Digital Product Design Workflow

In this section, we outline the complete workflow from start to end, including the technical description for each step involved in the production of a Digital Design interface. This section regarding workflow reflects the overall management of the Digital Design process used primarily by the project manager or team lead. Please keep in mind that it’s truly imperative that you revisit the previous step, previous iterations, as well as gather feedback from the QA team and/or direct feedback from users when new requirements enter the equation.

Each step in the process builds on the prior steps. If you make a change to one it may well likely have the snowball effect and impact all steps in the flow. So be careful and do your due diligence. This is common and expected in the workflow process and does not suggest your latest updates were poor by any means. Different strokes for different folks.

General Workflow

  1. Interview.

The first step in the workflow is always the discovery phase where you identify any requirements needed for the project including timelines and deadlines, goals and intents, a review of existing materials so that the wheel doesn’t have to be reinvented, static images or pages that won’t be changing. During this stage, you will start setting preliminary goals and generating a list of discovery items you will want to consider, investigate or review. While your client is providing their requirements such as a deadline and their overriding vision, the development team, including Digital Designers, should start generating a list of discovery questions and confirming the tools and technology that will be used. Designers must keep the discovery topics relevant and realistic so that they can start visualizing how the project will flow graphically.

For example, the following highlights some of the relevant questions that might be asked during the discovery interview regarding branding:

  • What is the purpose of the logo, how will it be used and to what do you attribute its value or meaning?
  • What product or service does your business provide and what are you solving for your customers? (ie. B2B product/service might provide efficiencies to clients whereas a toy or game for kids on the B2C side might solve a period of fun.
  • What do you bring to the table that distinguishes your product from others? What is your unique value proposition and why?
  • Describe your ideal client/customer. What is the primary message you want your product to convey to them? (i.e. saves time, resources, brings the efficiency of some sort?)
  • If you have an existing brand/identity, what isn’t working now and what do you think is missing?
  • Please share three links of brands/logos that inspire you, that you would like to emulate in context. What attracts you to these brands? What do you like best about them? Using five adjectives or short phrases, please describe your brand’s demeanor. What do you foresee as the look and feel of your new brand?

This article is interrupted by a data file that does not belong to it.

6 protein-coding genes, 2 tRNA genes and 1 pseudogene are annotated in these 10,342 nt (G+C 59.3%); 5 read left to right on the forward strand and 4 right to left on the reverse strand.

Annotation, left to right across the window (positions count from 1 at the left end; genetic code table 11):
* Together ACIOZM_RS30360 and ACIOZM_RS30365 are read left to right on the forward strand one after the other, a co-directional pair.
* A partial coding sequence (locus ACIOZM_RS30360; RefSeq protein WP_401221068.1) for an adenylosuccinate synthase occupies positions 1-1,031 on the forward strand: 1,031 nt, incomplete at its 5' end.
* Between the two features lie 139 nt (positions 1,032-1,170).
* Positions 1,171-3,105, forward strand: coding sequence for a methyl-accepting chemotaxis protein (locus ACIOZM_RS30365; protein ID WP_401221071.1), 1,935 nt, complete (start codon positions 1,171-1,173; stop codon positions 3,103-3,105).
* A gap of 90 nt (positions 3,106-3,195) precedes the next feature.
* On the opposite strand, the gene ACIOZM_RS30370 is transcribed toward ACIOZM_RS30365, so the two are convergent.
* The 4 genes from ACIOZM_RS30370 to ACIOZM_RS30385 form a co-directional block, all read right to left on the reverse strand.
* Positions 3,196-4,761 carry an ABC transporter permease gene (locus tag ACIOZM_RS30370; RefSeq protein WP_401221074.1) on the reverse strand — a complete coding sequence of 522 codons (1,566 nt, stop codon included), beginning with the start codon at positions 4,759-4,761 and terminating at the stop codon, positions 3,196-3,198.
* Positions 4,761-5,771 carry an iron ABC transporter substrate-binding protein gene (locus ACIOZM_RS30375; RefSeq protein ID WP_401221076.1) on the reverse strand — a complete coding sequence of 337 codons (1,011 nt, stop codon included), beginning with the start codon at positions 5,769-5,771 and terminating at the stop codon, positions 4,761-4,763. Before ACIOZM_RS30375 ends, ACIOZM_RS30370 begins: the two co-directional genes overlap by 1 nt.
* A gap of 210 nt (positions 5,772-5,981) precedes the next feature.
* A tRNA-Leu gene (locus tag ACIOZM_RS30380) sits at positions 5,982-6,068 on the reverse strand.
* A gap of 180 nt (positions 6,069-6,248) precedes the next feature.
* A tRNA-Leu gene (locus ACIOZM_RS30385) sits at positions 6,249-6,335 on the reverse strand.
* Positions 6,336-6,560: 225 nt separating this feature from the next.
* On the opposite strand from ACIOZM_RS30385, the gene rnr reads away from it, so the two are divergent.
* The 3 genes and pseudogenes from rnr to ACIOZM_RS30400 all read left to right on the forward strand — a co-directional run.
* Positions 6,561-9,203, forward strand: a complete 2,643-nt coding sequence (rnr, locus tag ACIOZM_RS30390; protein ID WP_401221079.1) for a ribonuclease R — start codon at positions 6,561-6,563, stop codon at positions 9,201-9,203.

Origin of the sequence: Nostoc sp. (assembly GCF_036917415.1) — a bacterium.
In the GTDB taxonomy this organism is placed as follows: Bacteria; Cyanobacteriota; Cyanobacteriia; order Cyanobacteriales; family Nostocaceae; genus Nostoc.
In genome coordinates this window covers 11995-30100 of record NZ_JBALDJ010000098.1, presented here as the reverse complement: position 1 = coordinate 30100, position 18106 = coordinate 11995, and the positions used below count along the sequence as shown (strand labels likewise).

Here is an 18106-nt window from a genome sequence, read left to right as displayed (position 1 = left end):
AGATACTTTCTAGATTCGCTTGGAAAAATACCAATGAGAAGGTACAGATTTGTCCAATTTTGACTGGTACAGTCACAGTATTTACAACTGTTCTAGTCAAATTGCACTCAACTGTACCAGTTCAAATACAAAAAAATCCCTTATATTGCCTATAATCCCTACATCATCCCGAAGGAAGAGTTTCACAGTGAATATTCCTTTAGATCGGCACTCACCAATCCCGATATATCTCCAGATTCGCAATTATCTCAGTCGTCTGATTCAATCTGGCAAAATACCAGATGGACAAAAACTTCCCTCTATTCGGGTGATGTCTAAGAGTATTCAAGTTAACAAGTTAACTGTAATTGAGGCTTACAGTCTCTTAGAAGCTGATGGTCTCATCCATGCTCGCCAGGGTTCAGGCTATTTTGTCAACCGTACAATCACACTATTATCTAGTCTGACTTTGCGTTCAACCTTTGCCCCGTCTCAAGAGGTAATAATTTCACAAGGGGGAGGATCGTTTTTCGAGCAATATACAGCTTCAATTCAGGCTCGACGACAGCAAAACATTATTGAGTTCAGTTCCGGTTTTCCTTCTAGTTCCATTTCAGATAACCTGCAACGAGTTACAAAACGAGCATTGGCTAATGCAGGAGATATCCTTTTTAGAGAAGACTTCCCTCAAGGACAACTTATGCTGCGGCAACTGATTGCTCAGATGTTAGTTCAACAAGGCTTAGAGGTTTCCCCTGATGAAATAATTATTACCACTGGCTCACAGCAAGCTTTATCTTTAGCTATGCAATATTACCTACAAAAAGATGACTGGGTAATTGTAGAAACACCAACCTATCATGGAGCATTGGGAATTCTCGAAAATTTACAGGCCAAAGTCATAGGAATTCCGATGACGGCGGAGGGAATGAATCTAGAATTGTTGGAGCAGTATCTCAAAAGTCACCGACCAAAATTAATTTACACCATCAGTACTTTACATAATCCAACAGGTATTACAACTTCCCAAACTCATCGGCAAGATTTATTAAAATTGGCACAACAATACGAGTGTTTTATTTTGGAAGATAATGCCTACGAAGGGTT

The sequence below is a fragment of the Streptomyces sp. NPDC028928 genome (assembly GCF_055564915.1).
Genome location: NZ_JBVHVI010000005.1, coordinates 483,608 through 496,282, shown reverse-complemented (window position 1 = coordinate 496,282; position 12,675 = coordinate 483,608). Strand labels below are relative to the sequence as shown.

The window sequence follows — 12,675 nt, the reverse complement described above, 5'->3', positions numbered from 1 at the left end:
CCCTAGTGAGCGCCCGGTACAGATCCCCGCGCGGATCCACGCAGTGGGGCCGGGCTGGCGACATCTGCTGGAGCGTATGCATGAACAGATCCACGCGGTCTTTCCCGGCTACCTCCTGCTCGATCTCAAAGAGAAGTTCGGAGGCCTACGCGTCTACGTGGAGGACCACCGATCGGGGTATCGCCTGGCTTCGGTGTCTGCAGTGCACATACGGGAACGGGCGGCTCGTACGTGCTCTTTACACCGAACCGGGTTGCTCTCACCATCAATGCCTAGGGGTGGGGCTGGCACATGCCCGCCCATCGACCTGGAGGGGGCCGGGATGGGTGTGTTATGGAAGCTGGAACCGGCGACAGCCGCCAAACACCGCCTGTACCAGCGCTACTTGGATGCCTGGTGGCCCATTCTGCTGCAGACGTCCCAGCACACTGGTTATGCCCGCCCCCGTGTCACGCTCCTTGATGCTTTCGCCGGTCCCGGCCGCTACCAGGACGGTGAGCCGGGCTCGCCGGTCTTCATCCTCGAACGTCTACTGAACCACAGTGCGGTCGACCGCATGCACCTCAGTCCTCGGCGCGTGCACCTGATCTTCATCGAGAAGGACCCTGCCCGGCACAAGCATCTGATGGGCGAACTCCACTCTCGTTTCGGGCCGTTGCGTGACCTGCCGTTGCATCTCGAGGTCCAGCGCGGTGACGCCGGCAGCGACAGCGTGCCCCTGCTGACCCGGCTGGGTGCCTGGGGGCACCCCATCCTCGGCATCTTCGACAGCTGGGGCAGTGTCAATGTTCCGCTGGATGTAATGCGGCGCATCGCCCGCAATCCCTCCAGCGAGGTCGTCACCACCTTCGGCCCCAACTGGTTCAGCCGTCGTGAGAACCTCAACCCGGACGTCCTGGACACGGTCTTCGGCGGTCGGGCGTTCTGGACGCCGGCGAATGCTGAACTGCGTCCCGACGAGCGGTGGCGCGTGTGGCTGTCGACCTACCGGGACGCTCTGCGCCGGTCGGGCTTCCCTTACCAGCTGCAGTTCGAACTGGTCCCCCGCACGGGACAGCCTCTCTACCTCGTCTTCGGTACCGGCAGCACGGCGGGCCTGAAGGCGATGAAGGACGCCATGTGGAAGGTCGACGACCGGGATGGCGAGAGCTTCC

• Do you have a favorite logo from a different brand that speaks to you that you would like us to review for inspiration?
  • What type of logo do you prefer, textual or typography, a sole symbol or emblem representation or both?
  • Generally speaking, what is the company’s background/history? Where are the company’s roots and do the early days still resonate through the company that we should consider including some reference in the brand identity?
  • Who is your target customer? Have you done a deep assessment of your target persona and, if so, what do you know about them that makes them special or easy to identify?
  •  What are the other use cases for the logos that may have a different timeline than that of this project? If so, what is the deadline for the logo?
  • Who do you consider your direct competitors and/or peer universe? Are there other companies unrelated to a product that you’d like us to review for consideration?
  • Are there any restrictions (e.g. PG-16, words, colors, images or NSFW)?
  • What formats do you require for delivery? Print, digital or both?
  1. Initial Feedback

Following the initial review of the discovery items that were provided, the design team will revert with additional questions and/or request confirmation of specific details to ensure the full scope of the interface has been considered from their unique perspective. During this stage, the design team will seek to clarify anything that remains unclear and inquire whether certain elements will or won’t enable the visual segment to complete as expected. In any client service business, it is always wise to have the client confirm things you may be unsure of early on to prevent future challenges or misunderstandings.

  1. Preliminary Itemized Estimate

Upon completion of the initial discovery, a preliminary estimate will be generated with itemized line items to reflect each element of the interface build process. As you might assume by now, it would have proved futile to provide a client an estimate in advance of this stage and with too many moving parts still in play.